opinionBy Lullit G. Michael
Addis Ababa — It is Ethiopian tradition to speak well of the dead. Ethiopians never mention the name of a person that has passed away in disrespect or dishonor. They always, mutter, "may he or she rest in peace", thereby wishing his spirit to rest in peace and not be "troubled" by having been mentioned in the conversation.
This is customary and proper etiquette. No matter what politicians, communists or revolutionaries or whatever other sector of society insist on saying, Emperor Haileselassie I was Ethiopia's regal king.
He was no ordinary citizen and the whole wide world knows it. He may have taken money from the national coffers for his personal gains, or he may even have mistreated his subjects at times.
Injustices may have been seen in the country during his reign. To use a Biblical expression, let him who is pure and innocent cast the first stone.
Personally, I believe the Emperor, no matter what his vices, has given Ethiopians an international image that they had been proud of. It is what he has built during his reign, that the country and subsequent governments have been unable to maintain or recover.
Although his reign ended in a disgrace by the unveiling of the Wello famine-that particular word has never ceased to be synonymous with Ethiopia ever since. Why, look up the word "famine" in Oxford Dictionary! Revolutionary students of that time have blamed him for ignoring the hungry, he may have, but he sure did not create the famine.
If the farmer produced more, it was to the advantage of himself and his nobility who owned the land anyway. To make matters worse, when the crazy dictator took power after the Emperor, the land and forests did not have owners.
From single ownership to collective ownership, i.e. non-ownership.
The malfunctioning socialist system and the menace of cooperatives run down the farms. Did we not see a terrible famine then? What about last year? Did we see another famine? And who is to blame for this one? Nature or policy? It is history that judges each ruler. I am no royalist.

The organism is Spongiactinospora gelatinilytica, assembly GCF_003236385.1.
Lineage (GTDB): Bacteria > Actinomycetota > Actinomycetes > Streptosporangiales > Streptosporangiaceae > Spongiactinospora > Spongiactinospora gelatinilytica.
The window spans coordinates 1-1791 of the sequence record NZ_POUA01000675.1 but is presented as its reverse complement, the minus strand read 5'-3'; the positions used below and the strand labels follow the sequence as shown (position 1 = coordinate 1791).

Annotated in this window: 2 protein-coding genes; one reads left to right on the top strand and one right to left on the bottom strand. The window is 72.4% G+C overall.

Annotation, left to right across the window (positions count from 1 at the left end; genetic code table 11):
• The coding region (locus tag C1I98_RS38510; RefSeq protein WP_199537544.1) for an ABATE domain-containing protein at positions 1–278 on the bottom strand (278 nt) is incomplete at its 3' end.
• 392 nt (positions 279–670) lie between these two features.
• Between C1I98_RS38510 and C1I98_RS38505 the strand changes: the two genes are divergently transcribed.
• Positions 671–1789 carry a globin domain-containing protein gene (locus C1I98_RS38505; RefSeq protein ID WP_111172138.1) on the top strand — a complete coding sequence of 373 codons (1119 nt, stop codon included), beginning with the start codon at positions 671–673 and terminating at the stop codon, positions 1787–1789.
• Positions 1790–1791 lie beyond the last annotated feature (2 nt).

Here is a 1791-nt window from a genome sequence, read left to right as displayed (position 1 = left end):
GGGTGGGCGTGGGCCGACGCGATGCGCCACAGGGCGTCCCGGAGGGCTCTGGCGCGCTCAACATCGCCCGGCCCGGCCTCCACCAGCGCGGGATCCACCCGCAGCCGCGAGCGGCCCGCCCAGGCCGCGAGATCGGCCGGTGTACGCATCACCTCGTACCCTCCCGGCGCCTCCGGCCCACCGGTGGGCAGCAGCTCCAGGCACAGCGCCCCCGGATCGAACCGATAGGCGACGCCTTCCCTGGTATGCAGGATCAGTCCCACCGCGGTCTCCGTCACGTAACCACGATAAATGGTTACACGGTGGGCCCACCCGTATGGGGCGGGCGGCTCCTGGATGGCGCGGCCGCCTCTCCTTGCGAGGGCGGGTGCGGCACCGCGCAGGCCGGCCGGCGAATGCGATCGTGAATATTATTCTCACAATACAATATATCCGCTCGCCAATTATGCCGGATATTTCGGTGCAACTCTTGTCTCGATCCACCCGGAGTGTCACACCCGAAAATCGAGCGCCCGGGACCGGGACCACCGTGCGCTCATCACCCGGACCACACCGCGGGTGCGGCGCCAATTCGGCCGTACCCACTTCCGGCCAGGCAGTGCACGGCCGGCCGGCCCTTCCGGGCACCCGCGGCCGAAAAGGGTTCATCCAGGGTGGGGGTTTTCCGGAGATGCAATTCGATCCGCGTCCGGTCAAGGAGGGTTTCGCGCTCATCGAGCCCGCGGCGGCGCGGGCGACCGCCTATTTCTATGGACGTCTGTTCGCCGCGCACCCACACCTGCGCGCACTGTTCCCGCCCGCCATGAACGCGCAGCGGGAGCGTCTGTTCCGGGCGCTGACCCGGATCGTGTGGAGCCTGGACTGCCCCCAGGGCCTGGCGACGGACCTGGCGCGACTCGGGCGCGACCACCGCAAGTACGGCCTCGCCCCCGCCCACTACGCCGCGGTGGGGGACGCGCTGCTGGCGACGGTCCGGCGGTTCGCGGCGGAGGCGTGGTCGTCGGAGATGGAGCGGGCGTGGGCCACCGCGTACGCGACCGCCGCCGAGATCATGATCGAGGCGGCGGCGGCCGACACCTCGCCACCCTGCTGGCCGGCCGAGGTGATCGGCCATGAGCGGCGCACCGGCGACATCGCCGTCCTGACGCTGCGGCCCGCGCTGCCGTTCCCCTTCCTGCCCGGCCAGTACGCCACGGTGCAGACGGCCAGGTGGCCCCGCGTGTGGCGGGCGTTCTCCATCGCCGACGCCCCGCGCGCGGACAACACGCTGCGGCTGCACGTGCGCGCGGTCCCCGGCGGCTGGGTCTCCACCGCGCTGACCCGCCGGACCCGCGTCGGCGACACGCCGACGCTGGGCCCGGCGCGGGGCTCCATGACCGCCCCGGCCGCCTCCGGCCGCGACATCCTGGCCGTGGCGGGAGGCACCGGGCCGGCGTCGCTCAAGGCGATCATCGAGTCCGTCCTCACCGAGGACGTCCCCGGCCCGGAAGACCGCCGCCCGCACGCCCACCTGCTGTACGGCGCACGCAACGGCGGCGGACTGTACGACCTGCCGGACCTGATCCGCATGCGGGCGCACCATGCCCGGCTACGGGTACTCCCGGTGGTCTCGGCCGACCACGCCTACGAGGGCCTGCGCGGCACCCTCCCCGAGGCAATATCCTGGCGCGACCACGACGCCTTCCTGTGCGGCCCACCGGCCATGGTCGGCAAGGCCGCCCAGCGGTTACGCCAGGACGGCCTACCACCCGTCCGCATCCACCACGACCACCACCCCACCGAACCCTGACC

I believe the feudal system has contributed to multitudes of problems in Ethiopia. But that was not the only vice the country had.
Wretched Socialism was far worse. And who knows what privatization will get us into? But I do not think what good Emperor Haileselassie I has done for Ethiopia and Africa deserves to be belittled, despised or ignored.
That is what the Premier was talking about when he was rightly lobbying for the seat of the proposed United States of Africa to be in Addis Ababa in a meeting of African heads of state. Who made Addis the diplomatic headquarters of Africa? The answer is obvious.
The man has done great by his country. I think we should honor him by giving him the credit he deserves.
I think this calls for magnanimity. No matter what, there are and will always be Ethiopians who remember "Haile Kechinu" or "Ababa JanHoy" with reverence and think of his reign with nostalgia.
This may not be true of all Ethiopians. During his time we had many things we dare not think of now.
Let us not go over the list, but suffice to say, Ethiopian students (sent by the Emperor for higher learning) sought to come back after graduation, they carried their passports with dignity and pride, in some European countries Ethiopians didn't need entry visas, and much more. When the world looks at our king with reverence, why can we not make the most out of it? I honestly fail to see the harm it would do.
Left to me, I would have capitalized on this event and made a tourist attraction and great PR case out of it, if nothing else. Why not? Like somebody once said, "Le roi est mort, vive le roi!"-"The king is dead, long live the king!"